What 12-year-olds do on social media

What 12-year-olds do on social media

We ask a panel of girls (and their parents) about Instagram, Facebook, Kik, Snapchat, and more

Published: October 17, 2014 01:00 PM

There’s been renewed chatter recently about how much time kids should spend in front of their digital devices, with one study finding that children who refrained were better at reading emotional cues in real life, and the revelation that Steve Jobs didn’t let his children use an iPad.

Social media services are of special concern for a lot of parents, and we decided to ask a bunch of 12-year-olds just how they are spending their time on networks such as Facebook, Instagram, and Tumblr. These services require users to be 13 years old to open an account, following a 1998 law called the Child Online Privacy Protection Act, or COPPA. But we knew that kids often bend the rules—and we wanted to see what they were up to online.

How did we find our panel?

Our subjects were 10 girls, chosen in a completely nonscientific manner: They happened to be gathered at a backyard party at a friends’ house. The methodology was simple: a round-table discussion around a fire pit on a Friday night. There were snacks.

(A note on demographics: “Actually, I’m 11,” Allie called out, “but I’m almost 12.” OK, that’s fine. “And I just turned 13!” Happy birthday, Julia. That’s fine, too.)

We also asked the kids for technology tips to share with the adults who read Consumer Reports. Finally, we checked in with their parents to get their reactions. 

What social media accounts do they use?

More than we expected—a lot more. In our sample, Instagram was the most popular social service; every kid had an account. All but one girl used Snapchat, six had Pinterest accounts, six had Vine accounts, six had YouTube accounts, five had Tumblr, and five had Kik accounts. Only two girls had Facebook accounts, and they used them mainly to communicate with their extended families.

Most of these sites require users to enter a birth date, and so the kids had presented false information when opening their accounts, which happens to be illegal under the broad terms of the Computer Fraud and Abuse Act. How old did they say they were? One girl said that she used 1990 as her default birth year. Several thought it was wise to appear more than 18 years old, and preferably at least 21.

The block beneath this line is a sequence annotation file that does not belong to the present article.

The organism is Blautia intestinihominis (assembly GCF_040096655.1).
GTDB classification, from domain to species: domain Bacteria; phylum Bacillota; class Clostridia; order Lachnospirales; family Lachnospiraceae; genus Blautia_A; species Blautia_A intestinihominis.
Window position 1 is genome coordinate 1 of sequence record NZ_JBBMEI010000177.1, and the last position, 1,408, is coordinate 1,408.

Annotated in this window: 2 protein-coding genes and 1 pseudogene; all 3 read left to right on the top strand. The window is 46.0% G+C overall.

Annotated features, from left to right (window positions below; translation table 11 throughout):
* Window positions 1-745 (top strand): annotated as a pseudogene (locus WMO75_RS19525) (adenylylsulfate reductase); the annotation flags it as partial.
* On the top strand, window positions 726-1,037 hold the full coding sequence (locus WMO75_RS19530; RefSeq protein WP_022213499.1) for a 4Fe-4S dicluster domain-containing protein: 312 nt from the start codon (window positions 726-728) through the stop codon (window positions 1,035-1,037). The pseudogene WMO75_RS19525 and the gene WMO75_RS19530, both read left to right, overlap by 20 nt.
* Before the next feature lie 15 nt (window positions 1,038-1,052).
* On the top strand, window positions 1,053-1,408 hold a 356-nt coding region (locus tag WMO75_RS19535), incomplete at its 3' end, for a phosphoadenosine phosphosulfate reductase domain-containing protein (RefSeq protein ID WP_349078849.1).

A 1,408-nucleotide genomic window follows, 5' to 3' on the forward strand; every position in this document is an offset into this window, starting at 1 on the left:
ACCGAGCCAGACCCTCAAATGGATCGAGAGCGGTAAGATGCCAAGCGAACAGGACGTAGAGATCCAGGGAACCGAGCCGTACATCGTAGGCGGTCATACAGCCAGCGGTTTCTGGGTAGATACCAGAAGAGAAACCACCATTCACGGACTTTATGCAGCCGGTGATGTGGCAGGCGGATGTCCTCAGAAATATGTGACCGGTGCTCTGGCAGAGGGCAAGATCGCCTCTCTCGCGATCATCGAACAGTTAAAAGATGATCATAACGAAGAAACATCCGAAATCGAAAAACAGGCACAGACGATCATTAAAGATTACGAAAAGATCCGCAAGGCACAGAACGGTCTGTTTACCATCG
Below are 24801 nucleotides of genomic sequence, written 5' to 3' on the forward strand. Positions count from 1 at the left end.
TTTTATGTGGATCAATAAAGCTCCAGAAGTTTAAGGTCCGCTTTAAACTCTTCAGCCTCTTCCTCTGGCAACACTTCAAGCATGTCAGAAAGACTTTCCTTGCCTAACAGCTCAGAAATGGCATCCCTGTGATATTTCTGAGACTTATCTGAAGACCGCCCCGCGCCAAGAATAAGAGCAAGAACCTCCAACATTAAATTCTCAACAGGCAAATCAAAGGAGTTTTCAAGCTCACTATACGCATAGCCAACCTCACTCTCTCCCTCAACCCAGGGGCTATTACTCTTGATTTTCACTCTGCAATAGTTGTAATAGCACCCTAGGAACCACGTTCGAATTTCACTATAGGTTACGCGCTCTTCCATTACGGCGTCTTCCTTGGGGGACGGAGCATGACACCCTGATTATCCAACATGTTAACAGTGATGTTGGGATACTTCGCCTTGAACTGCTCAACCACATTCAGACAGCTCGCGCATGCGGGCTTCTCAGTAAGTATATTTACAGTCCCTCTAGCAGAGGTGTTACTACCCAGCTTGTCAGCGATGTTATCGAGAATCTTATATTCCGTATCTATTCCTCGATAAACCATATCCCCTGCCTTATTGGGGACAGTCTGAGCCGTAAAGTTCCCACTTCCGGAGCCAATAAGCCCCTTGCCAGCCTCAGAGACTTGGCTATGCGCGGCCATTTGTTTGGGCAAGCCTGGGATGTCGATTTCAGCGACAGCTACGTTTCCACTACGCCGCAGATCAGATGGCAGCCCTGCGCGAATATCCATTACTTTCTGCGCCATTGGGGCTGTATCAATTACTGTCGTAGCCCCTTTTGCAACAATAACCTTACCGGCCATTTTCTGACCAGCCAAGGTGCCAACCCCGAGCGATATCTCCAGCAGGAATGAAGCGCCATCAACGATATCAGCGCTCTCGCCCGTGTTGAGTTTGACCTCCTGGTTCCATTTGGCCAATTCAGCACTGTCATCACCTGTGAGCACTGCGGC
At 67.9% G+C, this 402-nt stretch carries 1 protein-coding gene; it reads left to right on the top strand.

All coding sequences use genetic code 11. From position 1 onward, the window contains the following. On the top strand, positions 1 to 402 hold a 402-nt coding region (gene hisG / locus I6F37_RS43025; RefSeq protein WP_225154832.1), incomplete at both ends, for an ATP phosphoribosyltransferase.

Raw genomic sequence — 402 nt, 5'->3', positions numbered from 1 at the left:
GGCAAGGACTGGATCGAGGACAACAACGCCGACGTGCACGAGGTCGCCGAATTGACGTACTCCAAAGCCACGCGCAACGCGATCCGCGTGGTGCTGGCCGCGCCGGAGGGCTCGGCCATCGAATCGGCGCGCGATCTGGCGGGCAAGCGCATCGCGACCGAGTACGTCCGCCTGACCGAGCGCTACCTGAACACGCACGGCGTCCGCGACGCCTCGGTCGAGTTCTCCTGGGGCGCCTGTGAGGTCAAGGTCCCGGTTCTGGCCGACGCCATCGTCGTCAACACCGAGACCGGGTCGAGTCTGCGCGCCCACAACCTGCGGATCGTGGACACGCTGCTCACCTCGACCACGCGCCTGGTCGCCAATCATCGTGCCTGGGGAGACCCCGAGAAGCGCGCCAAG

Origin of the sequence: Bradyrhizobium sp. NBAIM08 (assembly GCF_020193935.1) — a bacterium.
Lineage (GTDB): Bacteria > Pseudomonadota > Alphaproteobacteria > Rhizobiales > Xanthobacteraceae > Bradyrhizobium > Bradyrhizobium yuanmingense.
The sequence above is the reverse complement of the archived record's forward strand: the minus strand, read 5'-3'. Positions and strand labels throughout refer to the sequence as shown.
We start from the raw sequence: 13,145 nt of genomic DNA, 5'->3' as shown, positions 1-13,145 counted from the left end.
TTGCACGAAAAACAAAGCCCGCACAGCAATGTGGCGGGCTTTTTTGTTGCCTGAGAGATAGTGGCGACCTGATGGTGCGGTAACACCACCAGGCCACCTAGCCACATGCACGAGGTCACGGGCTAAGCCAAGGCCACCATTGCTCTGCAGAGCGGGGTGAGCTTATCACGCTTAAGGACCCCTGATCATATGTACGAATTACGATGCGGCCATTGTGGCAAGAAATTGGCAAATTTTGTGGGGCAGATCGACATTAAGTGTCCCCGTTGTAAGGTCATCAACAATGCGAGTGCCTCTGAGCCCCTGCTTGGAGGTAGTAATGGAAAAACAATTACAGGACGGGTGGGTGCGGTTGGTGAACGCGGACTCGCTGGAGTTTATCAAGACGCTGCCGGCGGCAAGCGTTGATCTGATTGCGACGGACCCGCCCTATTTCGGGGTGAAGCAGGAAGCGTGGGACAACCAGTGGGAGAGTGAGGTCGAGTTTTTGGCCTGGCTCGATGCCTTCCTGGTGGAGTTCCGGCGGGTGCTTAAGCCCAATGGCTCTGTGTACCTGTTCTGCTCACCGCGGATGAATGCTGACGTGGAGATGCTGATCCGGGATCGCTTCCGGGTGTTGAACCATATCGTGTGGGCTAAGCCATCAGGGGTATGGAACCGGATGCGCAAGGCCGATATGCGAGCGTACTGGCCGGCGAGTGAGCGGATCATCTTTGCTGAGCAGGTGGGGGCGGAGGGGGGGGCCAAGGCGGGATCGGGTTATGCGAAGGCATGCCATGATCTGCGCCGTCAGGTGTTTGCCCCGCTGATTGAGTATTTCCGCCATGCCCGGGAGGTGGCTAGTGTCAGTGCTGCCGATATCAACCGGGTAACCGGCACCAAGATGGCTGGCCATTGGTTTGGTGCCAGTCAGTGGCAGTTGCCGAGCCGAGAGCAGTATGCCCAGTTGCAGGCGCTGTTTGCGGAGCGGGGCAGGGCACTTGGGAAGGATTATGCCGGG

When we contacted the parents later by e-mail, one mom said she hadn’t known about the age requirement. But other parents all had the same reason for letting their kids sign up early. This was a typical comment: “I decided to allow the early exposure while she was still in a non-rebellious state and open to my mentoring, so I could help her develop the skills she would need to act responsibly as a teenager and adult.” Parents said they carefully monitored their children’s posts and followers.

As for making themselves appear much older online, this was news to some of the parents who responded. “I can understand their thinking, but how awful that they recognize at 12 that they have to consider online dangers,” one parent wrote. “On the other hand, I would be interested in delving a little deeper into the child's reasoning as the reporting of adult status could be done for other non-acceptable reasons. I expect I will be asking each of my kids that question tonight.”

Their participation in Kik stood out. Kik is an instant messaging and social app that has exploded in popularity in the last year, and that makes it easy to share photos and webpages. The best thing about it, said one of our 12-year-old experts, is that unlike a standard text-messaging app, “You don’t need to give out your phone number to use it.” While that makes Kik feel safe to our panel, some parents are worried about its safety. None of our panelists reported having had any bad experiences online.

Finally, the kids are all required to do schoolwork, including group projects, using Google Docs. (COPPA has an exception for education.) In fact, homework is the major task for which they use desktop and laptop computers. YouTube consumption comes in second. For nearly everything else, the girls prefer their mobile devices.